Skyscraper's the Limit for Furious NYU Academics

By Wylie, Ian | The Times Higher Education Supplement : THE, November 15, 2012 | Go to article overview

Skyscraper's the Limit for Furious NYU Academics


Wylie, Ian, The Times Higher Education Supplement : THE


University plans to expand in Greenwich Village have sparked a grass- roots revolt, finds Ian Wylie.

Mark Crispin Miller, professor of media, culture and communication at New York University Steinhardt, is warming to his role as MC for the evening. "I hope you're all enjoying the music," he calls out to his rowdy basement audience at the Poisson Rouge club in New York's Greenwich Village. "Because if NYU has its way, the music will stop."

Miller is de facto leader of the opposition to "NYU 2031" - New York University's mooted redevelopment of its core campus in Greenwich Village that has united disgruntled members of faculty and residents of this bohemian neighbourhood, which was a powder keg of protest in the 1960s.

City planners have sanctioned the expansion but this evening's benefit concert is raising funds for a legal challenge. Musicians John Zorn, Thurston Moore and Gary Lucas are on the bill. Celebrity residents Susan Sarandon, Matthew Broderick and Sarah Jessica Parker have pledged support, too.

"NYU has so much clout in this city but the fact that we are NYU faculty might get us a hearing in court," Miller says.

"It's easy to dismiss Village opposition as Nimby and cranky... but not faculty."

This is a very local dispute but may resonate with academics elsewhere in the US, uneasy about the expansionary paths taken by their universities.

By 2031, NYU's bicentennial, the university wants to add 6 million sq ft, spread around Brooklyn, Gramercy and Greenwich Village.

The largest private university in the US with around 43,000 students, NYU will squeeze an extra 1.9 million sq ft into its Village campus by way of three high-rise buildings including a 1 million sq ft zipper-shaped building, as well as below-ground development.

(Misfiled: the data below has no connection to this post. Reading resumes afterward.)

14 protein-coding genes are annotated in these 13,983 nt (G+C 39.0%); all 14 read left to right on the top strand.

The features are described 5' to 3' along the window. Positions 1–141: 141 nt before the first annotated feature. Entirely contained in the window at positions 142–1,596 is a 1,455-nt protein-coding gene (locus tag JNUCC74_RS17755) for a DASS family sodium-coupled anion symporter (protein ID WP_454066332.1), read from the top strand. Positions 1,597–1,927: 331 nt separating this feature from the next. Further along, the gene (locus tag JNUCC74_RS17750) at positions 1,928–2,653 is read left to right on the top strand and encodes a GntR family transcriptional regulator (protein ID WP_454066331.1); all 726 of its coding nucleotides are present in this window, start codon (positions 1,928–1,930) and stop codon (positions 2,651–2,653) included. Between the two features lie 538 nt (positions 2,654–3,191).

The "zipper" building, for example, will conceal an underground auditorium for the university's Institute of Performing Arts, plus gym, classrooms and accommodation for students and academics.

The building work will be completed in two phases but Miller, who says that about 40 per cent of faculty members and their families live on the Greenwich Village campus, claims that it will be like living on a construction site for two decades.

"I live in one of the buildings and have a son with asthma, so we can't live that way, with 20 years of continuous demolition and construction. I'll have to leave. I don't think any professors can live that way," he says.

Sexton and the city

Miller, whose research interests include modern propaganda, prefers to dub NYU 2031 the "Sexton Plan" after the university's president John Sexton. "It's important that people know not everyone at NYU is signed up to this," Miller says.

Campaigners from the NYU Faculty Against the Sexton Plan have secured the support of 37 university departments, including the Stern School of Business and the economics department, as well as endorsement from big- name academics including Zadie Smith, Richard Sennett and Nobel laureate Tom Sargent.

In a survey conducted by the Faculty Senators Council, 64 per cent of those faculty members who responded were opposed to the project.

"No one has seen a business plan for it, which makes people nervous at a time when the university has been cutting benefits and freezing salaries," Miller says. "This is a multibillion-dollar project that could bankrupt the university. …

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